I always knew I wanted to have a baby. So strong was my conviction that I broke up with a wonderful boyfriend who was equally certain he didn’t want one (to say nothing of two, three, or more) when I was only a few years out of college. I was sure I’d have a baby alone if I never met a partner. And I loved to hold other people’s babies.
Still, I was terrified when I actually got pregnant that the baby growing inside me was going to ruin my life.
If I felt that way I can only imagine what women who are less absolute about wanting children experience when they consider getting—or find themselves—pregnant.
Actually, I can imagine it because I’ve talked with a lot of my friends about the impact of having kids. Some of these friends are blissfully, permanently child-free and know they do not want kids. Others are contemplating getting pregnant but are legitimately unsure of what that will do to their lives. And others are already parents who have the unique perspective of how their lives have changed as a result of having kids.
Make no mistake. A baby will change your life—dramatically. But ruin it? Nope.
Here’s what having a baby will do for you (and please note that this is not necessarily a manifesto to have kids! If you don’t want ’em, don’t have ’em):
- Clarity. Sure, those first few months (ok, if I’m honest, that first year) will be a fugue of sleep deprivation and sore nipples, but having a baby is a visceral reminder of the fleeting nature of life. Only after I gave birth to Henry in 2010 did I find the clarity to realize I absolutely wanted to be an author of books and start writing my first one seriously. Now, four years later, I’ve got a finished manuscript and am on the hunt for an agent. That I managed to do this while becoming a mom, getting pregnant with Silas and giving birth again astounds me. It makes me wonder what the hell I was doing all those years between college and motherhood … I’m not sure, but I suspect I lacked clarity.
- Being present. Everyone has heard of the drudgery that can come with being home with a baby all day (if you don’t, just google “mom blog and boredom.” Fewer people extoll the way that babies have of capturing your attention in the moment and keeping it there. Some people achieve that in meditation. I’ve found it nursing, rocking a baby to sleep, and simply hanging out.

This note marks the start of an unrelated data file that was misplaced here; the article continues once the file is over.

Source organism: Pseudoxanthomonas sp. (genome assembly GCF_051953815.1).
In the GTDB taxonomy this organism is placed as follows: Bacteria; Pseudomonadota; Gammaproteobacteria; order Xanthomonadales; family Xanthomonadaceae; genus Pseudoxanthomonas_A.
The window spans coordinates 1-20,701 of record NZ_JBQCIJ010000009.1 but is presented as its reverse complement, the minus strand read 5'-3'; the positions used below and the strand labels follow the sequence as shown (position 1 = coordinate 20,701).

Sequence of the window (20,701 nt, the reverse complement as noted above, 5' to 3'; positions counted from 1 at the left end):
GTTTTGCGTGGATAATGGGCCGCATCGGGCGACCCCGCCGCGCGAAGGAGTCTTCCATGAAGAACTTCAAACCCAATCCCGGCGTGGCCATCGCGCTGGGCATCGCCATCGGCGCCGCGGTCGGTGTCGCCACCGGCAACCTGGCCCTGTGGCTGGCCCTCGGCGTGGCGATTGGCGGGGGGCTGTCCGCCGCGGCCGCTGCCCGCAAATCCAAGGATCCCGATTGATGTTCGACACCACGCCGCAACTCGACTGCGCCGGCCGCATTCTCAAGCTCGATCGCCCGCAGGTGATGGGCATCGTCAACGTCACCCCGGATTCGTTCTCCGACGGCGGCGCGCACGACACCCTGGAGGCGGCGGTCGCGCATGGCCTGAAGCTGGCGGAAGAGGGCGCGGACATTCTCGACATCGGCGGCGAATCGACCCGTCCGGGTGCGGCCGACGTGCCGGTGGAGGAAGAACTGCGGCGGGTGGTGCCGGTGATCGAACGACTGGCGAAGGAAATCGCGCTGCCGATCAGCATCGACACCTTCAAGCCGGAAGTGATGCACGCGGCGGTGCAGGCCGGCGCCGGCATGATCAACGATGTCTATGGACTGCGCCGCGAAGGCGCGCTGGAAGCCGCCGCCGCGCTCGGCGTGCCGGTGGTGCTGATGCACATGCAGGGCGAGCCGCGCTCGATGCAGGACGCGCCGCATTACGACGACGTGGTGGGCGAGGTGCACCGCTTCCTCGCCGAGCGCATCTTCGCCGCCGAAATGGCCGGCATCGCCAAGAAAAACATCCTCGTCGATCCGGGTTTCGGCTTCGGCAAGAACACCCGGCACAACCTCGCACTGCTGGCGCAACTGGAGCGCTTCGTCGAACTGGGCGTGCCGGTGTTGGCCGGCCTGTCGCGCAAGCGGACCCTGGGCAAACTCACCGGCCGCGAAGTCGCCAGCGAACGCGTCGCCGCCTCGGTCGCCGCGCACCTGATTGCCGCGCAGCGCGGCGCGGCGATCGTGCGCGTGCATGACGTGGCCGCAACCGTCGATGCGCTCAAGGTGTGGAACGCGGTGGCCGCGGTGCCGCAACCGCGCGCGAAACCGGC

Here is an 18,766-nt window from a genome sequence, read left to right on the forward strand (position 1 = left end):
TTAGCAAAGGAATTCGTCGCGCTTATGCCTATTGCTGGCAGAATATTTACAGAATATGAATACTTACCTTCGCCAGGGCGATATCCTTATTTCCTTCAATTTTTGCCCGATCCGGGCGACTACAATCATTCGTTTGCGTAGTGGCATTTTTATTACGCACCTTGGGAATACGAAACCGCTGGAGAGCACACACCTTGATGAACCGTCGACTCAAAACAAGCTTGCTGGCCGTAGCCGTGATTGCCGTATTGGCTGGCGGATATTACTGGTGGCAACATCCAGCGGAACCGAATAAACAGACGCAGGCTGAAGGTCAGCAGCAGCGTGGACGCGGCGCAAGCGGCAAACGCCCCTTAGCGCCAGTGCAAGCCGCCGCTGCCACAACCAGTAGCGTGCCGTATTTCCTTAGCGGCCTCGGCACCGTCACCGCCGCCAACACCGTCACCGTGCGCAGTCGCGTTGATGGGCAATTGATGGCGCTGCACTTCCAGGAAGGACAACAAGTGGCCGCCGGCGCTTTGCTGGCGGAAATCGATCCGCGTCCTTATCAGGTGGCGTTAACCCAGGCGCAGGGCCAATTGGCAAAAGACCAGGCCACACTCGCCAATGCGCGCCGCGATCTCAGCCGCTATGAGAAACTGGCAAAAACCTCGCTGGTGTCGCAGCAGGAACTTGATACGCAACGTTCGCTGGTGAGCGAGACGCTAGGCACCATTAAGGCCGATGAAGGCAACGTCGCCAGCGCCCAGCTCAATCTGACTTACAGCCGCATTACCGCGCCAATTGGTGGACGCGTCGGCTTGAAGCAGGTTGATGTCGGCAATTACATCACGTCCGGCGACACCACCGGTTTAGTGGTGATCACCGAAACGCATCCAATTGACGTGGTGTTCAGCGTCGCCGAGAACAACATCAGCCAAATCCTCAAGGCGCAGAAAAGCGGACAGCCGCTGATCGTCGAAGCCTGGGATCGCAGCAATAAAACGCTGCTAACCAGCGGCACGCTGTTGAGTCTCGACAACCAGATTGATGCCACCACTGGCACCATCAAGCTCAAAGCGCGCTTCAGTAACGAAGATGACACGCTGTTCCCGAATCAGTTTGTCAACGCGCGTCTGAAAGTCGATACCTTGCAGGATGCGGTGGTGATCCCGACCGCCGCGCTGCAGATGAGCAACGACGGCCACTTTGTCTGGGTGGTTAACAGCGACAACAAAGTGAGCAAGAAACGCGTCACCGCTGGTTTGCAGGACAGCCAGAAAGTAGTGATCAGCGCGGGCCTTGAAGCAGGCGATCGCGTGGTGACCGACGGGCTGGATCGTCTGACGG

- Efficiency. Whether it’s completing a task at work, squeezing in a workout, or getting the kids out the door to daycare or school, parents are masters of efficiency. When you have more demands on your time (which you do with young kids who are dependent on you to feed, clothe, clean, and nurture them), time changes. What you can accomplish in an hour post-birth is totally different than what you could pre-kid.
- Strength. It doesn’t matter if you pushed your baby out the birth canal or a doctor excavated her from your stomach with a C-section (or tried to do the first and ended up with the second, which is my story), to grow and birth a baby requires endurance, strength, and power. Have a baby and you will understand your strength in an entirely new way.
- The physicality of it. Whenever I travel and spend time away from my family, it only takes a day before I realize how untouched I am. At home, by contrast, I am always touching someone or being touched. Whether it’s cuddling or scooping or rocking or consoling or diapering or wrestling or something else, I am the recipient of loving human touch multiple times every day. I love this.
- Playing. Before having kids, I rarely played. I was active, yes. I ran and biked and skied and called it playing in the Peter Pan way my generation does. But I didn’t hang from monkey bars or play hide and seek or spend hours painting or rolling out Play doh. I do now.
- Communicating. Pre-kids, I thought I was a kick-ass communicator. Now that I’ve had them, I think I probably perseverated about too many inconsequential dramas, was a little bossy, and might have had a tendency toward the passive aggressive. Now that I’ve got two kids and a husband, I’ve learned how to express myself clearly and efficiently and, perhaps most important, how to listen. I have become a kinder and more accepting person, thanks to these kids.
- New friends. The shared experience of being parents has brought some wonderful people into our lives who we never would have known otherwise.
- Prioritization of myself. This one might sound counter-intuitive, but the truth is that since having kids, I’ve spent a lot of time thinking about what I need to feel whole, supported and loving. The answer is a fair amount of alone time—to write and to exercise. Knowing that has made it easy for me to carve out time for myself and spend time away from my kids and from Jeff. Last year I spent two weeks at a writing residency in New Hampshire; I’ve gone on a slew of girl’s camping and skiing trips, and I exercise several mornings a week while Jeff is on kid duty. In our case, distance really does make the heart grow fonder.
- Joy. Sometimes when I’m reading to the boys or tucking them in or just sitting near them, my stomach flips and flutters, similar to how it felt when I fell in love with Jeff. I happen to think my boys are amazing. And I love watching them grow up and being surprised by the things they say and the ways they teach me.